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Personality

Personality is the particular combination of emotional, attitudinal, and behavioral response patterns of an individual Personality" can be defined as a dynamic and organized set of characteristics possessed by a person that uniquely influences his or her cognitions, emotions,interpersonal orientations motivations, and behaviors in various situations. The word "personality" originates from the Latin persona, which means mask. Significantly, in the theatre of the ancient Latin-speaking world, the mask was not used as a plot device to disguise the identity of a character, but rather was a convention employed to represent or typify that character. Personality may also refer to the patterns of thoughts, feelings, social adjustments, and behaviors consistently exhibited by an individual over time that strongly influence our expectations, self-perceptions, values and attitudes, and predicts our reactions to people, problems and stress.[1][2] In a phrase, personality is not just who we are, Gordon Allport (1937) described two major ways to study personality: the nomothetic and the idiographic. Nomothetic psychology seeks general laws that can be applied to many different people, such as the principle of self-actualization, or the trait of extraversion. Idiographic psychology is an attempt to understand the unique aspects of a particular individual.

Freud's Personality Theory
The three structures of personality in Freud's theory is described in this article.
Sigmund Freud (1856-1939) developed his ideas about psychoanalytic theory from work with mental patients. He was a medical doctor who specialized in neurology. He spent most of his years in Vienna, though he moved to London near the end of his career because of the Nazis' anti-Semitism. Freud believed that personality has three structures: the id, the ego, and the superego. The id is the Freudian structure of personality that consists of instincts, which are an individual's reservoir of psychic energy. In Freud's view, the id is totally unconscious; it has no contact with reality . As children experience the demands and constraints of reality, a new structure of personality emerges- the ego, the Freudian structure of personality that deals with the demands of reality. The ego is called the executive branch of personality because it uses reasoning to make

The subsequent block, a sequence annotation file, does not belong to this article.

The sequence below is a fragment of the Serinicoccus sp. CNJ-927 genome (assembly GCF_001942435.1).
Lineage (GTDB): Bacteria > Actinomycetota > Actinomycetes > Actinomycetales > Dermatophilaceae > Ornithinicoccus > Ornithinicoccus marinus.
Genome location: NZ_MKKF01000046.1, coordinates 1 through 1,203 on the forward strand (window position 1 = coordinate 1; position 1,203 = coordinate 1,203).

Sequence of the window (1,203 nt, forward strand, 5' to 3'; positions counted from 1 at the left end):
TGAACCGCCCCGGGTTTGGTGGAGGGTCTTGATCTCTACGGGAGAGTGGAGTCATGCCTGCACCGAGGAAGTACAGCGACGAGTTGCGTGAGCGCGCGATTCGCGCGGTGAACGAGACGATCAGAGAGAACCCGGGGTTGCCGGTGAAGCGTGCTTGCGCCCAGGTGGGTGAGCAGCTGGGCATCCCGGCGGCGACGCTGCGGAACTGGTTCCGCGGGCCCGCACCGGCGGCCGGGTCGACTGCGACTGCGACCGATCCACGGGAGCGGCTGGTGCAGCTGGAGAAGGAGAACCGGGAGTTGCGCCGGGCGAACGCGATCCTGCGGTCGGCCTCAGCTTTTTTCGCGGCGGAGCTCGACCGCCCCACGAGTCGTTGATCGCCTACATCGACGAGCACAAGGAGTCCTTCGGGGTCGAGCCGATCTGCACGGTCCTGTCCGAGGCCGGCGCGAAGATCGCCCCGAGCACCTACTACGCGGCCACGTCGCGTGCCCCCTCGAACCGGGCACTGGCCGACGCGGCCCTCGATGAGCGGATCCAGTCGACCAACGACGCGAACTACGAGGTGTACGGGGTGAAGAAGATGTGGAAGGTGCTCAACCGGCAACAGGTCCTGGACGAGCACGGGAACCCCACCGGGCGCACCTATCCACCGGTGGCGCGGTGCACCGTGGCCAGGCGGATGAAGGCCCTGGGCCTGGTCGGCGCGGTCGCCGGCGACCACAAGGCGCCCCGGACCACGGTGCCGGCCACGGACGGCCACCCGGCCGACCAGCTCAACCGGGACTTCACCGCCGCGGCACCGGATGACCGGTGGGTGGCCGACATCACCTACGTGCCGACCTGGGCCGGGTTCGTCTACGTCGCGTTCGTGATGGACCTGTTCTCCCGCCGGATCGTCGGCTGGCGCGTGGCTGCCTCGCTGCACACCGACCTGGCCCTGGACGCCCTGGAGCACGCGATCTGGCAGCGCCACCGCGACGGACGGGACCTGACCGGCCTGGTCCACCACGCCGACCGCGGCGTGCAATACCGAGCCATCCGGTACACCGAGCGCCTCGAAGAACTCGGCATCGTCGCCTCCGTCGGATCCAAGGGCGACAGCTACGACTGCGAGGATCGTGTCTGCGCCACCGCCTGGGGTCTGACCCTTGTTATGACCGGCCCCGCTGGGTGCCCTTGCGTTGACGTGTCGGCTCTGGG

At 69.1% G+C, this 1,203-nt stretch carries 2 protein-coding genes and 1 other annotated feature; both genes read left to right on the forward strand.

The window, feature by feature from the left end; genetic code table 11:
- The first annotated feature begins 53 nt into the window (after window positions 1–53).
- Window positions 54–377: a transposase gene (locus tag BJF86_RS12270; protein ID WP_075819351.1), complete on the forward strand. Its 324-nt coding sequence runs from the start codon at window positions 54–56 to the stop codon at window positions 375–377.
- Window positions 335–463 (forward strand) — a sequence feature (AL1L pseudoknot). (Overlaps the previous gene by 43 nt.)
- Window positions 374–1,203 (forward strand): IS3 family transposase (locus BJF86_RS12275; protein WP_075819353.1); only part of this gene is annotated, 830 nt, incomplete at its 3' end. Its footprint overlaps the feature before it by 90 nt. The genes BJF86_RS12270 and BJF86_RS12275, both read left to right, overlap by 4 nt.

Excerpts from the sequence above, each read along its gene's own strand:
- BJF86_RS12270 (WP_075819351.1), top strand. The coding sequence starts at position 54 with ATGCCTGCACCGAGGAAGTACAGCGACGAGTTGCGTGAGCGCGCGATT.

decisions. The id and the ego have no morality. They do not take into account whether something is right or wrong . The superego is the Freudian structure of personality that is the moral branch of personality. The superego takes into account whether something is right or wrong. Think of the superego as what we often refer to as our "conscience." You probably are beginning to sense that both the id and the superego make life rough for the ego. Your ego might say, "I will have sex only occasionally and be sure to take the proper precautions because I don't want the intrusion of a child in the development of my career." However, your id is saying, "I want to be satisfied; sex is pleasurable." Your superego is at work, too: "I feel guilty about having sex before I'm married." Remember that Freud considered personality to be like an iceberg; most of personality exists below our level of awareness, just as the massive part of an iceberg is beneath the surface of the water. Freud believed that most of the important personality processes occur below the level of conscious awareness. In examining people's conscious thoughts about their behaviors, we can see some reflections of the ego and the superego. Whereas the ego and superego are partly conscious and partly unconscious, the primitive id is the unconscious, the totally submerged part of the iceberg.

How does the ego resolve the conflict among its demands for reality, the wishes of the id, and constraints of the superego? Through defense mechanisms, the psychoanalytic term for unconscious methods the ego uses to distort reality, thereby protecting it from anxiety. In Freud's view, the conflicting demands of the personality structures produce anxiety. For example, when the ego blocks the pleasurable pursuits of the id, inner anxiety is felt. This diffuse, distressed state develops when the ego senses that the id is going to cause harm to the individual. The anxiety alerts the ego to resolve the conflict by means of defense mechanisms. Repression is the most powerful and pervasive defense mechanism, according to Freud; it works to push unacceptable id impulses out of awareness and back into the unconscious mind. Repression is the foundation from which all other defense mechanisms work; the goal of every defense mechanism is to repress, or push threatening impulses out of awareness. Freud said that our early childhood experiences, many of which he believed are sexually laden, are too threatening and stressful for us to deal with consciously. We reduce the anxiety of this conflict through the defense mechanism of repression.

Trait Theory of Personality